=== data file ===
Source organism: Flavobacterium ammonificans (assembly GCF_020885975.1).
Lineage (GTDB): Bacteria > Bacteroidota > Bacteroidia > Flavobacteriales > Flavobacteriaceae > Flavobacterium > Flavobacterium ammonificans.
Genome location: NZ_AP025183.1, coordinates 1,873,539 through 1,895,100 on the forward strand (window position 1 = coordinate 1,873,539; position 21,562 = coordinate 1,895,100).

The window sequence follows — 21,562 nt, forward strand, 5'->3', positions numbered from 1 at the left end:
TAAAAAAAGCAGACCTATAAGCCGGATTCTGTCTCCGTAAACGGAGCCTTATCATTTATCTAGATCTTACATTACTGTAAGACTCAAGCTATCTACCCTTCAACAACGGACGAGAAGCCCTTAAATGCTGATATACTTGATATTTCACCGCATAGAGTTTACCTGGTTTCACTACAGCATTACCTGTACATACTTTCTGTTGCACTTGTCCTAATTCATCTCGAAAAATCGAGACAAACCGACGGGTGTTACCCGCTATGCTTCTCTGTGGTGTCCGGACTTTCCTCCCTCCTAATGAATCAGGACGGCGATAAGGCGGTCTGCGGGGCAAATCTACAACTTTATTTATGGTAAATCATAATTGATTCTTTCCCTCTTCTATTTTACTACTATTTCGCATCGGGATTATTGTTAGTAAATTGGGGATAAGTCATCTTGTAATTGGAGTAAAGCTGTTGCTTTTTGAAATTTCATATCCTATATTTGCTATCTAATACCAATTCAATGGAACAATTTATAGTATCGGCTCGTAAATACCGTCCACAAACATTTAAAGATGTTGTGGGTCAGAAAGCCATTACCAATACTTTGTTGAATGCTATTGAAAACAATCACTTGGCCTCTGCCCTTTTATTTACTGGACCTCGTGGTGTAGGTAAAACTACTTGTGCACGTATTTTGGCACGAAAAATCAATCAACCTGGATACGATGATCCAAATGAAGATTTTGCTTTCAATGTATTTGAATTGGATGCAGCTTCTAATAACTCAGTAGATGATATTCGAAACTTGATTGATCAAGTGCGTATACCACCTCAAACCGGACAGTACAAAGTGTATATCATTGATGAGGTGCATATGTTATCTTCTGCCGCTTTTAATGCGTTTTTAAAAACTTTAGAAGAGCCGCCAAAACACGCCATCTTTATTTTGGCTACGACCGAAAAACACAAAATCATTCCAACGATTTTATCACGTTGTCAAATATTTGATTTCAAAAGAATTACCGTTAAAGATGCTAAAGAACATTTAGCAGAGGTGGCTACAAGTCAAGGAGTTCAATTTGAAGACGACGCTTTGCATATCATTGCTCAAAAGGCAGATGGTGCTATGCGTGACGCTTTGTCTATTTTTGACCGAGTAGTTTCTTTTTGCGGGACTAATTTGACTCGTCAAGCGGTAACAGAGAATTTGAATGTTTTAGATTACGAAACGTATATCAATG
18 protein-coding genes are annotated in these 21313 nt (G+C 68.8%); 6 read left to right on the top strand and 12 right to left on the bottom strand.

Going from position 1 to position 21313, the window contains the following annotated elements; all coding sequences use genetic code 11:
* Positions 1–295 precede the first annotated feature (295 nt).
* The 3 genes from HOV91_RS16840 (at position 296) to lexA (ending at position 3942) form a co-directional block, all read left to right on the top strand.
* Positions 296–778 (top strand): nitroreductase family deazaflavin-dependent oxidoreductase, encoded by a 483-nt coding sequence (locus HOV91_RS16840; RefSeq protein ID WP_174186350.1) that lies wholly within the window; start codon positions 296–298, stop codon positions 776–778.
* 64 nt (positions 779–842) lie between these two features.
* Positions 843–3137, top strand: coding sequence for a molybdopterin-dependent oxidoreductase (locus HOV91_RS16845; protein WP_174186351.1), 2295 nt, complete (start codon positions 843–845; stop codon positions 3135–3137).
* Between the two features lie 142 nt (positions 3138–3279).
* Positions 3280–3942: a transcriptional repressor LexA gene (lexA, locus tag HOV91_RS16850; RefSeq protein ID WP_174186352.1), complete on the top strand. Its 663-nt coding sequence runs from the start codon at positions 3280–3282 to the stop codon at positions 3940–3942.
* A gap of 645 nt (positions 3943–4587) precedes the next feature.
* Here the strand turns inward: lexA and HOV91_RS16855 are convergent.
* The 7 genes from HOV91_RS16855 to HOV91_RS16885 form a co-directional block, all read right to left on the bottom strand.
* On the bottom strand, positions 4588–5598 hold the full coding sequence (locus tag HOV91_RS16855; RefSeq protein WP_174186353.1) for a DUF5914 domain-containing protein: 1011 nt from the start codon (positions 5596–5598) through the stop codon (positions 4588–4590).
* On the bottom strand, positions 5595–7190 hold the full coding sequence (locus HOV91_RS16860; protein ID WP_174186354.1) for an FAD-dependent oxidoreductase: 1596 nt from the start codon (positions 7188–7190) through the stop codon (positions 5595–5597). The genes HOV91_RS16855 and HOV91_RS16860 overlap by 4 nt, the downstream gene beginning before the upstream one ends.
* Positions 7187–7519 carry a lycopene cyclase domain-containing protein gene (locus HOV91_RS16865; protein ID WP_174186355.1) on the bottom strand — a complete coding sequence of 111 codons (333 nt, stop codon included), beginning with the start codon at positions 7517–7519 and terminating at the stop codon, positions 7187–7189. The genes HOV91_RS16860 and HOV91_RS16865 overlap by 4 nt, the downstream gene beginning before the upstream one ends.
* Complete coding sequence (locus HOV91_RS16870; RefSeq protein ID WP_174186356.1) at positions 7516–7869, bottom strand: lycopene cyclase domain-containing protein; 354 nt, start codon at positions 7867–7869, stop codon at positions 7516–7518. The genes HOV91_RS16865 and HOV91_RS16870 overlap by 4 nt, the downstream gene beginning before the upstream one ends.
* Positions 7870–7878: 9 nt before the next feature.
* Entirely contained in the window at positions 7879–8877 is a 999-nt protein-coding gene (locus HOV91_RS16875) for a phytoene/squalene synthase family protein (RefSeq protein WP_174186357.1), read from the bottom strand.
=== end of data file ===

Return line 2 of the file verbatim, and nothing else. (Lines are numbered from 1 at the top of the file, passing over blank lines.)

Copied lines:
Lineage (GTDB): Bacteria > Bacteroidota > Bacteroidia > Flavobacteriales > Flavobacteriaceae > Flavobacterium > Flavobacterium ammonificans.